Unreported employment; working under the table, off the books, cash-in-hand, illicit work or (in UK English) moonlighting, is illegal employment that is not reported to the government. The employer or the employee often does so for tax evasion or avoiding or violating other laws. The working contract is made without social security costs, and does typically not provide health insurance, paid parental leave, paid vacation or pension funds. It is a part of what has been called the underground economy, shadow economy, black market or the non-observed economy.
Payments are generally in cash, and the employer often does not check the employee's background or credentials, as is sometimes required by law or otherwise expected by the industry's client base, such as a license or professional certification.
While the hiring of the employee may or may not be legal in itself, it is often done when the employer or the employee intentionally fails to obey one or more laws.
In developed nations, unreported employment evades withholding tax and is part of the informal sector. It is hidden from the state for tax, social security, or labor law purposes but is legal in all other aspects.
Common types of employment sectors of unreported jobs include the following:
- Domestic work, such as housekeeping, babysitting, or foodservice
- Construction work, landscaping, farm work
- Taxicab service (sometimes known as hacking)
- Various types of self-employment, such as plumbing, electrician, window cleaning, painting and decorating, street market trading, and gardening
- Short-term work and day laborers
- Short-term youth employment
- Barbacking and restaurant work.
- Human trafficking
- Fixing cars, motorcycles, and mopeds
Reasons one may work or pay a worker cash-in-hand include:
- Avoidance of wage garnishment or payment of child support or alimony
- Cheaper workforce and avoidance of minimum wage laws
- Convenience for both parties
- Elimination of paperwork, bookkeeping, and regulation compliance
- Reduced/eliminated expenses or need for bookkeepers, human resource specialists, lawyers, accountants, payroll services, insurance agents and other employment specialists
- Not checking or showing a criminal record
- Protesting actions or policies of the governing authorities (see agorism)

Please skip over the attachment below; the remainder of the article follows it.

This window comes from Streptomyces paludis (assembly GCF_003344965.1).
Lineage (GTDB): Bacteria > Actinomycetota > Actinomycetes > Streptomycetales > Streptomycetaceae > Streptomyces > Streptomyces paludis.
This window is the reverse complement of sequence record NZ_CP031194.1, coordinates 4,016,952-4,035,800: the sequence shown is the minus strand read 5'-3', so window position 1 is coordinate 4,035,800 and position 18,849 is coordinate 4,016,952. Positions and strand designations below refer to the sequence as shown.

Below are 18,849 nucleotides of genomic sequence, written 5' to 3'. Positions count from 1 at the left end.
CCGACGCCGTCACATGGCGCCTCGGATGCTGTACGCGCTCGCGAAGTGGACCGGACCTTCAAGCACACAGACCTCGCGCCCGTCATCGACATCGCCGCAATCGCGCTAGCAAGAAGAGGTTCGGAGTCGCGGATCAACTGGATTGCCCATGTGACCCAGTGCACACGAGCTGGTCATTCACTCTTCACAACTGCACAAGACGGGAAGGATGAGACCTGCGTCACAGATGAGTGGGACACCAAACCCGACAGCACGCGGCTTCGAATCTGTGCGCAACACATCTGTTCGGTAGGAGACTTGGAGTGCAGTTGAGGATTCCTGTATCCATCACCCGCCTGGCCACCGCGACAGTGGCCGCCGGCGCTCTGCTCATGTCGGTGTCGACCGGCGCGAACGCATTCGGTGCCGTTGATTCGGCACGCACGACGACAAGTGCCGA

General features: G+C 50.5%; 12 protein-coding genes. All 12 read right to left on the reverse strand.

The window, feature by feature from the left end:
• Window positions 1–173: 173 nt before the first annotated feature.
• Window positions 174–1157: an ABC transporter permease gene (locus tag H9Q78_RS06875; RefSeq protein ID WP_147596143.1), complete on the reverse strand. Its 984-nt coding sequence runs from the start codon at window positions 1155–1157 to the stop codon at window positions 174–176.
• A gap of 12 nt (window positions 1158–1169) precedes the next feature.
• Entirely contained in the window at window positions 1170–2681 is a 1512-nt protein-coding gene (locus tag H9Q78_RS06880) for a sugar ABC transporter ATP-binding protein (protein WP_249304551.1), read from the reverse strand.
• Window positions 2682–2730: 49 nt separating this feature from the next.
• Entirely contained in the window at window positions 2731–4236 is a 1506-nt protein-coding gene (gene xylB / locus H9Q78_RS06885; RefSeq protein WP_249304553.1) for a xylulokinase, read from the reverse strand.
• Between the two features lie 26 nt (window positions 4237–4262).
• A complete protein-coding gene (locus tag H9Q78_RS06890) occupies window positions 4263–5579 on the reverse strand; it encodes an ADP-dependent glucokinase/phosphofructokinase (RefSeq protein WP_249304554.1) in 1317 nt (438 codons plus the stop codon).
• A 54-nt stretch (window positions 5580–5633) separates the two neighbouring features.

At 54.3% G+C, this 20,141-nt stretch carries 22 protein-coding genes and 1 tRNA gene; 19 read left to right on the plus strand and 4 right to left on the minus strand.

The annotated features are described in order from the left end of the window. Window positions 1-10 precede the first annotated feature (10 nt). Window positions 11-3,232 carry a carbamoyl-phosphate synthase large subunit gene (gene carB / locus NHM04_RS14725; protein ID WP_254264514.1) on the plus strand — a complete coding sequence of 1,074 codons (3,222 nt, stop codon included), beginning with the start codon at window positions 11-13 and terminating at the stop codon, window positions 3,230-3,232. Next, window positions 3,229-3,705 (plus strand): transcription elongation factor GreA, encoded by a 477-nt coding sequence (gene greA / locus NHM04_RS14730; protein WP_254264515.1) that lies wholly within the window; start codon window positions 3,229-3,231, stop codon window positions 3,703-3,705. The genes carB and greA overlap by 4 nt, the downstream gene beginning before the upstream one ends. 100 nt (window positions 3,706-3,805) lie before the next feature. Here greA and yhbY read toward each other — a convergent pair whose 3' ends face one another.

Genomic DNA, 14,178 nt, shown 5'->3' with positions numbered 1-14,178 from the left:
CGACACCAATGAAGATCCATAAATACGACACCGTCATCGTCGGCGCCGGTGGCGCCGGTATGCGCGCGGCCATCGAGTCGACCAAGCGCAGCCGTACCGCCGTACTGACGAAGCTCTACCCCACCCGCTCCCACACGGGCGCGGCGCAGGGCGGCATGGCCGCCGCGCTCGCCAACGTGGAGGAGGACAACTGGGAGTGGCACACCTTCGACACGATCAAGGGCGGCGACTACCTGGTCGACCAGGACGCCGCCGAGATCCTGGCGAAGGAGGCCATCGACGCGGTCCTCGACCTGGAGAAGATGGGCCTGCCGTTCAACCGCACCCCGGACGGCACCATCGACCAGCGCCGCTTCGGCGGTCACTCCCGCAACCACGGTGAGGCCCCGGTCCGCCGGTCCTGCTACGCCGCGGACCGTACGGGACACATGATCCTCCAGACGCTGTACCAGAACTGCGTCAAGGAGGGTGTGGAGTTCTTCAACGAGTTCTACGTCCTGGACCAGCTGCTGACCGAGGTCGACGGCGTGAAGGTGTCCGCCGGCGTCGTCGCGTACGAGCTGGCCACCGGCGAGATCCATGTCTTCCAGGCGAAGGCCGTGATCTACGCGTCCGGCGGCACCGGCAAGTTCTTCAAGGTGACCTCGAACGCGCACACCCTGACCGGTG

- Evasion of insurance requirements
- Flexibility in hiring short-term employees without excessive overhead or paperwork
- Avoid allowable income limits by a person receiving certain benefits, such as unemployment, disability, or public assistance
- Fugitive, illegal immigration, or organized crime
- Tax noncompliance, tax resistance, or social security evasion
- Ability to hire employees according to personal traits not related to suitability for employment (eg gender, sexuality, ethnic/religious affiliations etc)
- Ability to hire those who were formerly qualified, and still potentially able to do the job -- eg blacklisted, disbarred, forced retirement, struck off, etc
Unreported employment can have harmful effects on government, employers, and employees.
A 2005 University of California, Los Angeles study showed that the economy in California was particularly weak by more than two million workers being paid without paying taxes. Indeed, it's estimated that over US $214.6 billion went unreported to the IRS last year alone from this.
Those who are employed under the table, including illegal immigrants, may be denied rights that legally employed workers have, such as minimum wage, various benefits (particularly unemployment benefits), and fair treatment.
Under-the-table employees who lose their jobs may not be entitled to collect unemployment benefits. They have limited causes of action against their employers for mistreatment, on-the-job work accidents or lack of payment. Employers have limited cause of actions against employees who commit crimes such as embezzlement, theft, or abuse of employer.
If practices are widespread, legitimate businesses may be undercut by and have difficultly competing with those who employ staff illegally.
Government revenue agencies look for lifestyles out of line with the income reported. They have tools that aid in assessing unreported taxes, which can result in large fines or jail time for the employer.
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Many new entrepreneurs fail to report their first part-time hired employees. The complexity of employment regulations and large amount of paperwork can be daunting to a new entrepreneur, especially when someone is needed for only a few hours a week. That early underground early employment may be a vital step in the growth of a healthy open economy.
Day laborers fill immediate gaps during labor shortages in some segments of the construction and landscape industries. Background checks, identification, required paperwork, and government filings for only a day's work can be prohibitive. That encourages unreported employment of short-term laborers.
A large amount of work for only a day or two is unreported. Although nanny laws make allowances for the homeowner, businesses are typically required to fill out and file several hours worth of paperwork even for an hour's worth of work.